70. Moving the World

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Titus had not taken this leap of faith lightly. Only for Vox would he have taken it at all.
Now, he was falling and could only hope that he would be caught.
When he left the room where Aurea had died, the whole mansion was in uproar. Asking his way to a large meeting room, he found the pivot point of the turmoil. Solomon and Vox were working side by side on a large table. Papers accumulated around them, important looking people as well as mere messengers drifted in and out.
After he had handed over his own sheet of paper, Titus became a bystander in the proceedings. Dankwart and Tiberius kept him stoic company in watching the world drift by.
Vox and Solomon had no time to spare. After all their quarrel, it was almost terrifying to see them working together. Having decided that there was no time for bickering, they had only efficiency left between them.
For three days, the two of them were all over the place, talking to people, calling in meetings, sending messages and even though the rest of Aegis accompanied them everywhere, none of them was able to follow the cause of events. Faces, names, times, places, agreements and understandings intertwined into a giant coil of purpose. With each passing hour, the legate and the librarian wound it tighter, forging the spring that would drive the loyalists through this war.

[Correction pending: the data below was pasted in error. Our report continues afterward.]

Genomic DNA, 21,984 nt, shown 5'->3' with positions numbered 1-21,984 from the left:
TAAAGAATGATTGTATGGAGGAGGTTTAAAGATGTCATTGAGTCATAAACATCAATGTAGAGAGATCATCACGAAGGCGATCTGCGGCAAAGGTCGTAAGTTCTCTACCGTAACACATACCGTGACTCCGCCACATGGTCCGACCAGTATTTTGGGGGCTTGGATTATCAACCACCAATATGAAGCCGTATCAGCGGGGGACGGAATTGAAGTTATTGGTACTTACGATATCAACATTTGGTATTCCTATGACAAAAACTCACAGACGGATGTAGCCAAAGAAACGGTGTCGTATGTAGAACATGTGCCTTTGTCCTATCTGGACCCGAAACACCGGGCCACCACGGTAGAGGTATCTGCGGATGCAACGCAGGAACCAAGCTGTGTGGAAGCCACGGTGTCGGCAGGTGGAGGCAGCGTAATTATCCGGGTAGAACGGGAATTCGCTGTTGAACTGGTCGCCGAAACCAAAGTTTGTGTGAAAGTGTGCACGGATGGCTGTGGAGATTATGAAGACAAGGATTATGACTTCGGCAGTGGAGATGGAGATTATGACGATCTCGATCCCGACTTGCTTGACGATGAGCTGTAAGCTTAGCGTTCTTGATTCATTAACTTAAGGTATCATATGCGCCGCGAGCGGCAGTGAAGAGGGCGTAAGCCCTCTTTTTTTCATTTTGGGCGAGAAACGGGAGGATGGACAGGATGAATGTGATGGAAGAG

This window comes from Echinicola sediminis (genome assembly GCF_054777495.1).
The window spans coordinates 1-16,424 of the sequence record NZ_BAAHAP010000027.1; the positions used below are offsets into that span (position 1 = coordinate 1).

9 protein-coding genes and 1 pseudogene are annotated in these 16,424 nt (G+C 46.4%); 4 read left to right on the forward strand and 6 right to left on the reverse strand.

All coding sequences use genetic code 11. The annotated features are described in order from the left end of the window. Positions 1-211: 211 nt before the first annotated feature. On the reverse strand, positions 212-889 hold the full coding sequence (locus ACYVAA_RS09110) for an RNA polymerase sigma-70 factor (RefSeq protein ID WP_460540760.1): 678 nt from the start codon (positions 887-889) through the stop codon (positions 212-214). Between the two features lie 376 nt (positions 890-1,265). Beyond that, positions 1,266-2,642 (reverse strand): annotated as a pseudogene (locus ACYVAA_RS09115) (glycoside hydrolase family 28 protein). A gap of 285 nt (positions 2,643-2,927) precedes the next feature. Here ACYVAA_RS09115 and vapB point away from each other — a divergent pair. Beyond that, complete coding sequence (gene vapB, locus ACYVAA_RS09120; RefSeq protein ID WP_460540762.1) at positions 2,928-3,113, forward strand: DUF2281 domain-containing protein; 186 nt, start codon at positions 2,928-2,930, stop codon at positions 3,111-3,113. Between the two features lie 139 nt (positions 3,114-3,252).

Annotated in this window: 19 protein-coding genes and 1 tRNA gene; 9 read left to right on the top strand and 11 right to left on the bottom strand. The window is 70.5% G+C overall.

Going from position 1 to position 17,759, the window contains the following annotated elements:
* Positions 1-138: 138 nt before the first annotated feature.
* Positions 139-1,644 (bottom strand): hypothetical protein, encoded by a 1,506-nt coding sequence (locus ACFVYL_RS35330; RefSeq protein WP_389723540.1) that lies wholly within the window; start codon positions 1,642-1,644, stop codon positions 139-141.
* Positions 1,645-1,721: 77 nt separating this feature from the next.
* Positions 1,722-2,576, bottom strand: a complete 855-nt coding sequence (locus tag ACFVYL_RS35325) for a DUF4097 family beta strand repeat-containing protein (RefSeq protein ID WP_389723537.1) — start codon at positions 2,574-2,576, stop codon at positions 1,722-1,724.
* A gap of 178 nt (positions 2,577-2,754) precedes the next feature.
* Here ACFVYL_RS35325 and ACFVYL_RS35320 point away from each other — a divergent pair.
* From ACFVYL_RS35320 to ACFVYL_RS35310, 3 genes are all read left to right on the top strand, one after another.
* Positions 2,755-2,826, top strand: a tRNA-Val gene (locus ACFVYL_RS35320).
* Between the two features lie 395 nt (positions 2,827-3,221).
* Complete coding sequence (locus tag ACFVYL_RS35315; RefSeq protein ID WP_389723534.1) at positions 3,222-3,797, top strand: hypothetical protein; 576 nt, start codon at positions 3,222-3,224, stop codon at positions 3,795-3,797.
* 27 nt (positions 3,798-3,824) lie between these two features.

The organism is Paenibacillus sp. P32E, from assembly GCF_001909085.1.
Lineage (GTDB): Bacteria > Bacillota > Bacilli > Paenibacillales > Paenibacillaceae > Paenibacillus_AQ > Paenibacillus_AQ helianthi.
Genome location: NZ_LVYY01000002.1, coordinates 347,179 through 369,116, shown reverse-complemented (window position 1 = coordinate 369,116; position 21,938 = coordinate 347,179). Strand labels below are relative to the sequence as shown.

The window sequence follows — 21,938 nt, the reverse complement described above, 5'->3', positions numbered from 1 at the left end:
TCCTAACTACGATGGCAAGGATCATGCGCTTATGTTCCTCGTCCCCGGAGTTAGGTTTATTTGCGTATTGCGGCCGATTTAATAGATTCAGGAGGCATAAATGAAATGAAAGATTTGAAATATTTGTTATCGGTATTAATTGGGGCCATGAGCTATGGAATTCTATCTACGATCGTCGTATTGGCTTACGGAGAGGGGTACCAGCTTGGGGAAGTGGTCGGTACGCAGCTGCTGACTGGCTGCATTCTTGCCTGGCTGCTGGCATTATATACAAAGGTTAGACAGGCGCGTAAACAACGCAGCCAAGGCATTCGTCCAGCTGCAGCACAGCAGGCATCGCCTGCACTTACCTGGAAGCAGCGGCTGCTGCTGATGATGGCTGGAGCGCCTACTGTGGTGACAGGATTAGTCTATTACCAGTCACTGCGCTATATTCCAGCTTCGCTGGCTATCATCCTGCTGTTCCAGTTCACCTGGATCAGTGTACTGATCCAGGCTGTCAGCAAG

It was on the fourth day that Vox re-entered the meeting room in Shilder Manor, where the legate was working on the desk and laid a pile of papers down.
“Done”, was all he said.
Solomon nodded and seemed to emerge from his doing for the first time in days. He was tired, they all could see it. War left little time to sleep, even for humans.
“Good hunting, my friends”, he said and bowed deeply to all of them. “I hope to meet you again one day.”
“Soppy little human”, Vox chided softly. “See that you survive that long, will you?”
A shy smile crossed Solomon’s scarred face.
“Goodbye, Vox”, the man said. “It was my pleasure for a change.”
“Likewise, Killian”, Vox answered with a nod, the burn mark on his face equally rippled by a smile.
The farewells of the others were of a more general nature. Afterwards, Aegis made their way to the roof of Shilder Manor. A shuttle was ready to bring them up to the ‘Aiolos’.